The scorching heat of Delhi was hard to imagine once I had acclimatized to the pleasantly chilly climate of Ladakh. The first day had been the toughest as we battled the summer heat of the northern plains. The journey became exciting once we reached Mandi. It started raining so heavily that even our raincoats couldn’t keep us from getting drenched. Reaching Manali had almost become an impossible task in such mad weather and we were apprehensive that heavy snowfall might have closed Rohtang pass. Luckily, Manali was dry and this got our spirits high. Old Manali definitely enjoys amongst the most festive atmosphere in Himachal, with cafes and lodges giving shelter to hundreds of foreign tourists dancing and relaxing, some playing music and singing while some get high on wine and weed. Next morning, we were already racing the clock and the traffic in Manali didn’t help. By the time we headed for Rohtang on our Enfields, the sun was already on its way down and by the time we crossed it safely the sun was kissing the horizon. The snow walls were still high and narrow and created a bottleneck for the thousands of visitors in their cars. We, being on bikes, somehow squeezed our way through several traffic jams to reach the 4400-meter high pass. Reaching the Rohtang Top after all the hassle filled us with a feeling of triumph. Rohtang has claimed many lives since early times that have established it in local folklore as possessed by evil spirits. To appease the mountain spirits and ensure safe journey, Buddhists erect rock cairns called ovoos, which are essentially a pile of rocks tied with mantra flags, at the peaks and passes. When you are riding through the narrow strip of road between the ice walls and the moonlight is shining off the white snow, the devilish beauty of rohtang distracts you from the road. Roads worsen once you start descending Rohtang, which is no easy task during the day, even less so during the night. After two dreadful hours of driving on muddy slopes in complete darkness, I was overjoyed at the sight of a small dhaba as we entered Jispa village.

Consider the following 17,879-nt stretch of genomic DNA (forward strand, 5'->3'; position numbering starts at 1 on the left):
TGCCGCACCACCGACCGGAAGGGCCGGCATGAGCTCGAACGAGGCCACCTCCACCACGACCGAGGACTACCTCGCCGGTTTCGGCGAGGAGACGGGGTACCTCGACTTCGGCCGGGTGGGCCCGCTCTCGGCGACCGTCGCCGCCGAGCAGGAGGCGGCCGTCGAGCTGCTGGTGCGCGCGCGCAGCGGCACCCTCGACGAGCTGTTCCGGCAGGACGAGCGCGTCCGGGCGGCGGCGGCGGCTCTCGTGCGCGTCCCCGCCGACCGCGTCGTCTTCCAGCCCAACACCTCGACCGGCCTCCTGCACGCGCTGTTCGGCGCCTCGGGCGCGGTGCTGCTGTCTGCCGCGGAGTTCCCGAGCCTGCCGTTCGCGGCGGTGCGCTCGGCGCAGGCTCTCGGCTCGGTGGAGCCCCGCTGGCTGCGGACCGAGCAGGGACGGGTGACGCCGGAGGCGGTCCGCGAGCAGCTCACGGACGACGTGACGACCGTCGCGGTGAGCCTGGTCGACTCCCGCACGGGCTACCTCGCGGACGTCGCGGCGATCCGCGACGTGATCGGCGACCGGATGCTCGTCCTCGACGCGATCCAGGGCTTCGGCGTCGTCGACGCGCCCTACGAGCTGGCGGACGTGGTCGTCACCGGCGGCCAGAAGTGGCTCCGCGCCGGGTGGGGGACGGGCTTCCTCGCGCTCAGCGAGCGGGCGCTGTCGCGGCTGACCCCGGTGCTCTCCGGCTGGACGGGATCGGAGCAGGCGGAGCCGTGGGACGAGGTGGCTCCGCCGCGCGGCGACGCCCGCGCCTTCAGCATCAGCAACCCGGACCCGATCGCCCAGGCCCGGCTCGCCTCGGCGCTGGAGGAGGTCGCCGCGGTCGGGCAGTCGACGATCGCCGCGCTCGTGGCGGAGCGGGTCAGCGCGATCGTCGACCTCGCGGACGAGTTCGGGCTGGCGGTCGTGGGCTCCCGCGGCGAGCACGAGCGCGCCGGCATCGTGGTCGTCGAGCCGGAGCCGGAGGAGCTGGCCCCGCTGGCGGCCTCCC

The heart and soul of adventure lies in these moments, when you feel closer to life after flirting with death. For the people driving bikes on this route, there is no shortage of adrenaline. After Rohtang we encountered 4 more passes, one of them the third highest pass in the world climbing to a height of 5300 m. It was named Tanglang la but it was less prominent as compared to Bara La cha, the most daunting pass on the route and the one I found most beautiful. Just 3 km short of Bara-lacha-la while you are in Lahul valley, on the right is a frozen lake. It is the stunning and beautiful Suraj tal, the origin of Bhaga River which is a tributary of Chandrabhaga River commonly called Chenab.